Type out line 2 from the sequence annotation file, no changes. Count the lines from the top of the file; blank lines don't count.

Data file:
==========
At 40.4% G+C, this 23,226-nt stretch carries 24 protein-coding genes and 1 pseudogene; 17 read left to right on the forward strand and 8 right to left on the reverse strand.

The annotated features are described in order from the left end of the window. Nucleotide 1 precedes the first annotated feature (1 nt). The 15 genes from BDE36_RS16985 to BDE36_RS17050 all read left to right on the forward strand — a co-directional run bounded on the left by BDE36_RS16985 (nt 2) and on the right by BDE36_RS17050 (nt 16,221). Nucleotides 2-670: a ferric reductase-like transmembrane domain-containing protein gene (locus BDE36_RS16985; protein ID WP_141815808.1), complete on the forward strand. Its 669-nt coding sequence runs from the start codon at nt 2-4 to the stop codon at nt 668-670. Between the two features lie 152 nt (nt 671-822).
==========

The annotated features are described in order from the left end of the window. Nucleotide 1 precedes the first annotated feature (1 nt). The 15 genes from BDE36_RS16985 to BDE36_RS17050 all read left to right on the forward strand — a co-directional run bounded on the left by BDE36_RS16985 (nt 2) and on the right by BDE36_RS17050 (nt 16,221). Nucleotides 2-670: a ferric reductase-like transmembrane domain-containing protein gene (locus BDE36_RS16985; protein ID WP_141815808.1), complete on the forward strand. Its 669-nt coding sequence runs from the start codon at nt 2-4 to the stop codon at nt 668-670. Between the two features lie 152 nt (nt 671-822).